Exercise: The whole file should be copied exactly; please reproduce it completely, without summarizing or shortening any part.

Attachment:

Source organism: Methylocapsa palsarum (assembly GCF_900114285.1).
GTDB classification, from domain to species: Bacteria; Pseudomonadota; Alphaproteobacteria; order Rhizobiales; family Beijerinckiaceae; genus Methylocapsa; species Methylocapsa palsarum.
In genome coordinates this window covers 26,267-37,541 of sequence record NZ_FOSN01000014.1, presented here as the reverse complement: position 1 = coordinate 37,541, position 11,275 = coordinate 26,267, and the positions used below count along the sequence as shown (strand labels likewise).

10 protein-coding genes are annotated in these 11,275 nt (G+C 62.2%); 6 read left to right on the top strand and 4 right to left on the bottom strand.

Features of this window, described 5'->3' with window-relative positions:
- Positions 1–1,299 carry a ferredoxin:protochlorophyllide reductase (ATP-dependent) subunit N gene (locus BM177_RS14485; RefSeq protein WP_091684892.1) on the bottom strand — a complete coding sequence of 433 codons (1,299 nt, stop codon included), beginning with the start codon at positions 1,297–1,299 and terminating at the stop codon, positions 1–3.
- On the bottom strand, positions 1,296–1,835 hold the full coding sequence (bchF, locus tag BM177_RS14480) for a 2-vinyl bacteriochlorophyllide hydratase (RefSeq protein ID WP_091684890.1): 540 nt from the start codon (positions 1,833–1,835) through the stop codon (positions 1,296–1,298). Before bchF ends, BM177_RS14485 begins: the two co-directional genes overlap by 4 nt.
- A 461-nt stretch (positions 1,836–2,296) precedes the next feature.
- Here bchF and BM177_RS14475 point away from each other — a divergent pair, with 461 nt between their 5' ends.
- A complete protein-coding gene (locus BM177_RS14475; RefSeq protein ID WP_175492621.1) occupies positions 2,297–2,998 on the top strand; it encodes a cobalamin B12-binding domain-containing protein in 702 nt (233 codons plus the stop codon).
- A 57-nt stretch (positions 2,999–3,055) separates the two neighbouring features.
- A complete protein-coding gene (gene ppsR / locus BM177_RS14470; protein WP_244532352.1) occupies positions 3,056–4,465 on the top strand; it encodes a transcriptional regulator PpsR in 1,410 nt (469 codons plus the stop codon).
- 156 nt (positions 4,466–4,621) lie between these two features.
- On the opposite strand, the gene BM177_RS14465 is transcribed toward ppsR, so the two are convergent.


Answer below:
Source organism: Methylocapsa palsarum (assembly GCF_900114285.1).
GTDB classification, from domain to species: Bacteria; Pseudomonadota; Alphaproteobacteria; order Rhizobiales; family Beijerinckiaceae; genus Methylocapsa; species Methylocapsa palsarum.
In genome coordinates this window covers 26,267-37,541 of sequence record NZ_FOSN01000014.1, presented here as the reverse complement: position 1 = coordinate 37,541, position 11,275 = coordinate 26,267, and the positions used below count along the sequence as shown (strand labels likewise).

10 protein-coding genes are annotated in these 11,275 nt (G+C 62.2%); 6 read left to right on the top strand and 4 right to left on the bottom strand.

Features of this window, described 5'->3' with window-relative positions:
- Positions 1–1,299 carry a ferredoxin:protochlorophyllide reductase (ATP-dependent) subunit N gene (locus BM177_RS14485; RefSeq protein WP_091684892.1) on the bottom strand — a complete coding sequence of 433 codons (1,299 nt, stop codon included), beginning with the start codon at positions 1,297–1,299 and terminating at the stop codon, positions 1–3.
- On the bottom strand, positions 1,296–1,835 hold the full coding sequence (bchF, locus tag BM177_RS14480) for a 2-vinyl bacteriochlorophyllide hydratase (RefSeq protein ID WP_091684890.1): 540 nt from the start codon (positions 1,833–1,835) through the stop codon (positions 1,296–1,298). Before bchF ends, BM177_RS14485 begins: the two co-directional genes overlap by 4 nt.
- A 461-nt stretch (positions 1,836–2,296) precedes the next feature.
- Here bchF and BM177_RS14475 point away from each other — a divergent pair, with 461 nt between their 5' ends.
- A complete protein-coding gene (locus BM177_RS14475; RefSeq protein ID WP_175492621.1) occupies positions 2,297–2,998 on the top strand; it encodes a cobalamin B12-binding domain-containing protein in 702 nt (233 codons plus the stop codon).
- A 57-nt stretch (positions 2,999–3,055) separates the two neighbouring features.
- A complete protein-coding gene (gene ppsR / locus BM177_RS14470; protein WP_244532352.1) occupies positions 3,056–4,465 on the top strand; it encodes a transcriptional regulator PpsR in 1,410 nt (469 codons plus the stop codon).
- 156 nt (positions 4,466–4,621) lie between these two features.
- On the opposite strand, the gene BM177_RS14465 is transcribed toward ppsR, so the two are convergent.